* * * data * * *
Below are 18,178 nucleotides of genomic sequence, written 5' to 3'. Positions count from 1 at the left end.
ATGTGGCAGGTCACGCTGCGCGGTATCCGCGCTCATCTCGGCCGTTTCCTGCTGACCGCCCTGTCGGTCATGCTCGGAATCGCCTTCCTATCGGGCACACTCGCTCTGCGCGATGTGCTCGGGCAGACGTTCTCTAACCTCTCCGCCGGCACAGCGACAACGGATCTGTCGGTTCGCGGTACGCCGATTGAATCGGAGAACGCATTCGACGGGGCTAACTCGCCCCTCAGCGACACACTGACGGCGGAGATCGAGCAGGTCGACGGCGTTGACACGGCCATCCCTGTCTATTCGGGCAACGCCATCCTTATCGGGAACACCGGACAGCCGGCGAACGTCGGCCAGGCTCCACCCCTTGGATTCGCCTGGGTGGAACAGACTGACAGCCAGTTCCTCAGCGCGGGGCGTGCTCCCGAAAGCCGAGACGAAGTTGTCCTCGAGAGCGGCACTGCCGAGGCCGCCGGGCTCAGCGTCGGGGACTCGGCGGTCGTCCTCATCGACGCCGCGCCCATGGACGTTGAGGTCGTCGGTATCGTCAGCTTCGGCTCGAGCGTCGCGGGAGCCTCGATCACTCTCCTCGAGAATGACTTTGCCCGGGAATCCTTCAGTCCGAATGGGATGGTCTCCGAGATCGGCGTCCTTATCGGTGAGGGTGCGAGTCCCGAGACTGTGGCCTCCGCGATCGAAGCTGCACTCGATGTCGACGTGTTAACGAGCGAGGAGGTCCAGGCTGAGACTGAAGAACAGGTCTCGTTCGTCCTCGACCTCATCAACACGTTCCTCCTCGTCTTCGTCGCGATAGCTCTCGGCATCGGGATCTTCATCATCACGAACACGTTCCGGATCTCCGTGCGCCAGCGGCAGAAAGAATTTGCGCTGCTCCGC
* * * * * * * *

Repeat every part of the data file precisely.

Below are 18,178 nucleotides of genomic sequence, written 5' to 3'. Positions count from 1 at the left end.
ATGTGGCAGGTCACGCTGCGCGGTATCCGCGCTCATCTCGGCCGTTTCCTGCTGACCGCCCTGTCGGTCATGCTCGGAATCGCCTTCCTATCGGGCACACTCGCTCTGCGCGATGTGCTCGGGCAGACGTTCTCTAACCTCTCCGCCGGCACAGCGACAACGGATCTGTCGGTTCGCGGTACGCCGATTGAATCGGAGAACGCATTCGACGGGGCTAACTCGCCCCTCAGCGACACACTGACGGCGGAGATCGAGCAGGTCGACGGCGTTGACACGGCCATCCCTGTCTATTCGGGCAACGCCATCCTTATCGGGAACACCGGACAGCCGGCGAACGTCGGCCAGGCTCCACCCCTTGGATTCGCCTGGGTGGAACAGACTGACAGCCAGTTCCTCAGCGCGGGGCGTGCTCCCGAAAGCCGAGACGAAGTTGTCCTCGAGAGCGGCACTGCCGAGGCCGCCGGGCTCAGCGTCGGGGACTCGGCGGTCGTCCTCATCGACGCCGCGCCCATGGACGTTGAGGTCGTCGGTATCGTCAGCTTCGGCTCGAGCGTCGCGGGAGCCTCGATCACTCTCCTCGAGAATGACTTTGCCCGGGAATCCTTCAGTCCGAATGGGATGGTCTCCGAGATCGGCGTCCTTATCGGTGAGGGTGCGAGTCCCGAGACTGTGGCCTCCGCGATCGAAGCTGCACTCGATGTCGACGTGTTAACGAGCGAGGAGGTCCAGGCTGAGACTGAAGAACAGGTCTCGTTCGTCCTCGACCTCATCAACACGTTCCTCCTCGTCTTCGTCGCGATAGCTCTCGGCATCGGGATCTTCATCATCACGAACACGTTCCGGATCTCCGTGCGCCAGCGGCAGAAAGAATTTGCGCTGCTCCGC